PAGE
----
Lessons in Life and Canopy Flight

What started out as beautiful weather on waking resulted in an intermittent flux of rain throughout the day. But once the winds moved in, many of the clouds moved out, much to the appreciation of the anxious grounded skydivers and awaiting tandem customers. Didn’t really matter too much to me … slaDE and I had specifically drove here to Skydive Houston in Waller Texas so that we could participate in Brian Germain canopy clinic course. And much of our day was spent in the classroom. The time available that we had to jump as a group was beyond my wind comfort zone for a lot of the afternoon. But once the wind had calmed and settled, I was ready to have lots of hang time playing under my canopy rehearsing a few of the practical exercises Brian had given us.

There were a few students in the weekend clinic who needed to have a coach exit with them for them to participate in the high altitude hop and pops (part of the AFF student progression training). And being a USPA certified Coach, I was happy to off my coaching services to Jodi on her Level 13 jump. The main objective on our jump for the weekend was to pull high and practice our canopy skills. But for her to proceed in the program, we had to combine a working jump from full altitude with our canopy hang time. We had a fabulously successful jump, and when I opened under canopy, everything looked swell until I went to release my brake toggles …. dang it if my slider wasn’t hung up on my brakes! No amount of maneuvering / breathing / yanking / pushing and wishful persuasion would release the right toggle with the slider grommet firmly stuck on top. For over 3000 feet, I battled with my ‘malfunction’ and at 2000 feet I made the decision to keep the canopy and land it as it was. I looked around trying to grasp my bearings, having no clue as to where the airport was. Finding the windline, I sussed out a nice safe landing area — a just-plowed farmer’s field. With one final yank on the slider, I managed to pull it past the toggle stow and safely released my brakes, giving me more control over my flare. Phew! I wasn’t that familiar and comfortable with flaring my canopy on rear risers. Better start practicing :). Having kept my wits about me, I was grateful to have breathed slowly through the whole process and learning a few things with the unexpected. Luckily for my student, she had found the dz up high (thank goodness for super high openings when that far away from the airport!). also landing safely … it was only her 15th jump, and I felt responsible for her being her coach; as it happened, we were the last to exit from the Otter, and I was her only guide for canopy direction. 🙂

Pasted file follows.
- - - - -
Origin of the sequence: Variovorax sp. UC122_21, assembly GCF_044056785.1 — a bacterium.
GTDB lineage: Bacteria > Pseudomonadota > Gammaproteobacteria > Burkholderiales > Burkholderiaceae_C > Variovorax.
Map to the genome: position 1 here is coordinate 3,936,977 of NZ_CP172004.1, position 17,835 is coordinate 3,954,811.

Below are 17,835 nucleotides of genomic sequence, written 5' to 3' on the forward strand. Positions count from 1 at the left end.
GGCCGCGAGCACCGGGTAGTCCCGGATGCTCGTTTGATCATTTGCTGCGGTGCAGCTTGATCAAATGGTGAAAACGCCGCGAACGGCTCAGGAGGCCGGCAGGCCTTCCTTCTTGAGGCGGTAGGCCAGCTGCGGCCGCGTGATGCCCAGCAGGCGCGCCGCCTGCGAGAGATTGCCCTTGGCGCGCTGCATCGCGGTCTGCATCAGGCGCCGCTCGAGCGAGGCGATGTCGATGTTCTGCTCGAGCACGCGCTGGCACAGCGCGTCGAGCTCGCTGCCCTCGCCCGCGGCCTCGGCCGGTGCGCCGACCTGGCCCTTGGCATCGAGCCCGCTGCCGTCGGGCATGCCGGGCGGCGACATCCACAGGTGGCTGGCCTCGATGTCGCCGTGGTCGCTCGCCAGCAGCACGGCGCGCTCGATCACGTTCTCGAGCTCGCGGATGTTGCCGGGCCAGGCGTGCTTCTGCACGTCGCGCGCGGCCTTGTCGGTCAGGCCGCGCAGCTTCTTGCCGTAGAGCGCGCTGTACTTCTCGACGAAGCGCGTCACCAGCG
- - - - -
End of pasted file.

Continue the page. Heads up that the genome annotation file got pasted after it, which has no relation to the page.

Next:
An eventful fantastic jump with a positive outcome. A brilliant lesson in the fallibility of a well-thought-out plan. Sometimes the future is out of our control. But breathing through any dilemmas that may come my way, success is a good probability, with a whole lot of skill and a little bit of luck thrown in for good measure.

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